“Bread and water—these are the things nature requires. For such things no man is too poor, and whosoever can limit his desire to them alone can rival Jupiter for happiness.” Seneca
Bread rolls are small, usually round mini breads, served as a meal accompaniment or sandwich base. Rolls can be served and eaten whole or cut, dressed with filling between the two halves. Rolls are also commonly used to make sandwiches similarly to sandwiches made from two slices of bread. There are many names for bread rolls, especially in local dialects of British English, spreading across the nation. Rolls, depending on their size and area of origin, can be barm cakes and oven bottoms (Lancashire), cobs (East Midlands), bread cakes (Yorkshire), blaa (Ireland), stotties (North East), bannocks and butteries (Scotland), nudgers and bin lids (Merseyside) and batches (Shropshire). Bap is commonly used all over Britain; confusingly, it also describes lots of different types of bread. The different terms originated among bakers, who labeled different forms of bread roll depending on how they made the dough and how they cooked the roll. Over time, most people have come to use one name to refer to all similar products regardless of whether it is technically correct by the old terms or not.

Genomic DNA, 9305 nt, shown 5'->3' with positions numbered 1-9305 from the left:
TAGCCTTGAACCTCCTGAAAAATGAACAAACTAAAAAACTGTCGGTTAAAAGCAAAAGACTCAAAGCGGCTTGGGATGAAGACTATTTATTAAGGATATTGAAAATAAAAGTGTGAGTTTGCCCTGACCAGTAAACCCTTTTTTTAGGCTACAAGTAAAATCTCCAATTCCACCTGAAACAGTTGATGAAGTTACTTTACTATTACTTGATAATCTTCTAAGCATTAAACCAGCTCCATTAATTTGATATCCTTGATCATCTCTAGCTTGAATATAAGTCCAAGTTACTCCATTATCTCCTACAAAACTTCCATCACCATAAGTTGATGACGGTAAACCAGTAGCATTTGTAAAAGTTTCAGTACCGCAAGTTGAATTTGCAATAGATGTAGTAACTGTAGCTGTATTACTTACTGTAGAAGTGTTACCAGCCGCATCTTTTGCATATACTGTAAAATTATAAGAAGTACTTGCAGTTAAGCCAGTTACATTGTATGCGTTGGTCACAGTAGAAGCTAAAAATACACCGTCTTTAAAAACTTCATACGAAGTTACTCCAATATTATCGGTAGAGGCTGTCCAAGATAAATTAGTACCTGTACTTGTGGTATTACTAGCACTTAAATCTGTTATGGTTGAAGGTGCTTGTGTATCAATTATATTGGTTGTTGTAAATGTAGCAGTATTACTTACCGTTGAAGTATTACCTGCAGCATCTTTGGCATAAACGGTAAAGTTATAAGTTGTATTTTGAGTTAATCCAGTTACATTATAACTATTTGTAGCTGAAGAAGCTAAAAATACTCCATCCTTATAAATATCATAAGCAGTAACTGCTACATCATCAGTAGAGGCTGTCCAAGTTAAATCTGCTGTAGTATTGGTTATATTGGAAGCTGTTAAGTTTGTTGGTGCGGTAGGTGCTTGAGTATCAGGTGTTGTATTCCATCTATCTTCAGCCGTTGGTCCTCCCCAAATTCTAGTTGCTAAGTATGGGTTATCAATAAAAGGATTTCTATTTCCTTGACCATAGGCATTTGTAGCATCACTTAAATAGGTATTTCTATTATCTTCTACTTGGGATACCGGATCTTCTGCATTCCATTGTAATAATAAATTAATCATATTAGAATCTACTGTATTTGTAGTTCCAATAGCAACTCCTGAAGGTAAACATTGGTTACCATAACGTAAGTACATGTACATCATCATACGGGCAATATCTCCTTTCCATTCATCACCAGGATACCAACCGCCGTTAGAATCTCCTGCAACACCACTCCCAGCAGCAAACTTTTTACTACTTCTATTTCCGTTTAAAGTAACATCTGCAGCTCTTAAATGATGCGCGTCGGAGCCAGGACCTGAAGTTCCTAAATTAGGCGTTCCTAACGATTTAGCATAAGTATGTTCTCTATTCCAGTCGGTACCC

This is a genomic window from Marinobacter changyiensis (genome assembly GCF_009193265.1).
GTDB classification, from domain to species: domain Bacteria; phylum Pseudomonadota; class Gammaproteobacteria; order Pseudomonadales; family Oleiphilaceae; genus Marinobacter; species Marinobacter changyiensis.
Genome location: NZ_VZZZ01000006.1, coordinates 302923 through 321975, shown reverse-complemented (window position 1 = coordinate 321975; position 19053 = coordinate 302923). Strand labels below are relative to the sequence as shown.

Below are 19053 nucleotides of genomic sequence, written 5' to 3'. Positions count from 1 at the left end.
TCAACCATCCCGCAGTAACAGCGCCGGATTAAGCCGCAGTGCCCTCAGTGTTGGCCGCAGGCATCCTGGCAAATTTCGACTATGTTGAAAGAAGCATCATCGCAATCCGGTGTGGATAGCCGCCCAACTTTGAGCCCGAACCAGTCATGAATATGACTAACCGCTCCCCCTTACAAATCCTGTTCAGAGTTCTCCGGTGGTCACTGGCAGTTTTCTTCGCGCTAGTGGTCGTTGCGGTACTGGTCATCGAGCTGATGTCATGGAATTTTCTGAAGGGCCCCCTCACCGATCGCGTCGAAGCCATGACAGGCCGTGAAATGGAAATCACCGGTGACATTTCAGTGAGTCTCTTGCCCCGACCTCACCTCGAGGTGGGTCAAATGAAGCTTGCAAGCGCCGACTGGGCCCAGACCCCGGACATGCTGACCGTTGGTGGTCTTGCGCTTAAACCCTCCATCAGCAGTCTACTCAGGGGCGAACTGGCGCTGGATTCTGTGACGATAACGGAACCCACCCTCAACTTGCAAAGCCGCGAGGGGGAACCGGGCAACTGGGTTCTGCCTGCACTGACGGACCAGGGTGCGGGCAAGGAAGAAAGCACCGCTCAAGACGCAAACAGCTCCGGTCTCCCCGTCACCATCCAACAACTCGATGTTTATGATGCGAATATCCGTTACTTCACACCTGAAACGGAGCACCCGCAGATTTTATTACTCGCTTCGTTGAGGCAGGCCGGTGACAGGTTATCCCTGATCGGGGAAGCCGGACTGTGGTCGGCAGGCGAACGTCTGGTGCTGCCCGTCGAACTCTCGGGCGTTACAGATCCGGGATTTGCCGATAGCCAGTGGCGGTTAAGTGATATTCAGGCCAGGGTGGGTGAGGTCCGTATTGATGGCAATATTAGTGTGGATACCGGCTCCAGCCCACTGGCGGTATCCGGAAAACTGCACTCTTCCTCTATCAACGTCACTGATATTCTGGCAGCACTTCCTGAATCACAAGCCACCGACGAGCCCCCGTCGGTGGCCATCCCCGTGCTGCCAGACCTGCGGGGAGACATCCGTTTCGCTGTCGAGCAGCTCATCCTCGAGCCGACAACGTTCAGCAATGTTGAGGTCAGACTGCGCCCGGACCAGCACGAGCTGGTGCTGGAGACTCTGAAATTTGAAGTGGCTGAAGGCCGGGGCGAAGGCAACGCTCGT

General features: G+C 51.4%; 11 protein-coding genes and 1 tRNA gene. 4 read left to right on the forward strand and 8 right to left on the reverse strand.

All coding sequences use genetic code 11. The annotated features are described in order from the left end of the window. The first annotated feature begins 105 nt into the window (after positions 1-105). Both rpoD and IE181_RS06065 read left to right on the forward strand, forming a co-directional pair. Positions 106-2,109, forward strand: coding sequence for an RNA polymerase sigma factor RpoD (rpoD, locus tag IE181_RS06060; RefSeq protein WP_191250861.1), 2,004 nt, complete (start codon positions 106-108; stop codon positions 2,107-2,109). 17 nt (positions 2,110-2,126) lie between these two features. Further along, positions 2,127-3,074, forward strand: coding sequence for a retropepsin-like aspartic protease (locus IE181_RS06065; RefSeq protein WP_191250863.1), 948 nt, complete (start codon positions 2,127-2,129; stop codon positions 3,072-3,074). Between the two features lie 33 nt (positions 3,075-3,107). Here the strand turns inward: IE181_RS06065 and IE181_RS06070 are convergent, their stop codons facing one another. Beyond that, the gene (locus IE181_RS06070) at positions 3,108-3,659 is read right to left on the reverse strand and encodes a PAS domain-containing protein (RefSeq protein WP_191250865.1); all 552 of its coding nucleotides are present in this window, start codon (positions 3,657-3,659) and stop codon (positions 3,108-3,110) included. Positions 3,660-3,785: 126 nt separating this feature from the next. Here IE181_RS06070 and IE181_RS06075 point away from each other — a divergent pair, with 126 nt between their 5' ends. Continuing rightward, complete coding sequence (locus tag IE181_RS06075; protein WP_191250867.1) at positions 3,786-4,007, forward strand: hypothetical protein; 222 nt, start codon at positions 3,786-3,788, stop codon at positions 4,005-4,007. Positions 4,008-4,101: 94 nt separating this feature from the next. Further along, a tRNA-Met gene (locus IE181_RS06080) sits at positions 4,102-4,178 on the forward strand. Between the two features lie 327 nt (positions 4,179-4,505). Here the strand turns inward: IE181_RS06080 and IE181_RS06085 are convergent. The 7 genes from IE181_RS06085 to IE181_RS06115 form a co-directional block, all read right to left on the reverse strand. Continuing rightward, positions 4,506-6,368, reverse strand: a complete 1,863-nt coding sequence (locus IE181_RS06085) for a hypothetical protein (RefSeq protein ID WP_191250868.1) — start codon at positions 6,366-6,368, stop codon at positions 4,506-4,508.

“Bread deals with living things, with giving life, with growth, with the seed, the grain that nurtures. It’s not coincidence that we say bread is the staff of life.” Lionel Poilâne
5 tsp dried active yeast
75 ml lukewarm water
2 tbsp honey
100 ml plain yogurt
100 ml soured cream
200 g wheat flour
200 g Einkorn flour
½ tbsp salt
Put the yeast into half of the water with 1 tsp of the honey, stir and leave to sit somewhere warm for 15 minutes.
Stir the rest of the honey into the yogurt, mix it with the soured cream. Sift the flours then add the salt. Make a well in the center and pour in the sponged yeast, then the yogurt-cream mixture. Combine together well with a wooden spoon, then start to bring it together with hands. Add the rest of the water and more if needed or additional flour if required. Knead the dough for 10 minutes by hand than put the dough into a bowl and lightly oil it. Cover with oiled clingfilm and leave to rise for an hour.
Heat the oven to 200°C. Lightly dust the work surface with flour and ‘knock back’ the dough for about 30 seconds. Using floured hands, split it into 10 balls. When formed dip the dough balls into water then into the prepared seed mixture. Place on a large baking-sheet lined with paper, leaving room for expansion. Cover loosely with lightly oiled clingfilm and leave for half an hour to prove.
Bake for 30 minutes. Cool them on a wire rack.
“We have learned to see in bread an instrument of community between men—the flavour of bread shared has no equal.” Antoine de Saint-Exupery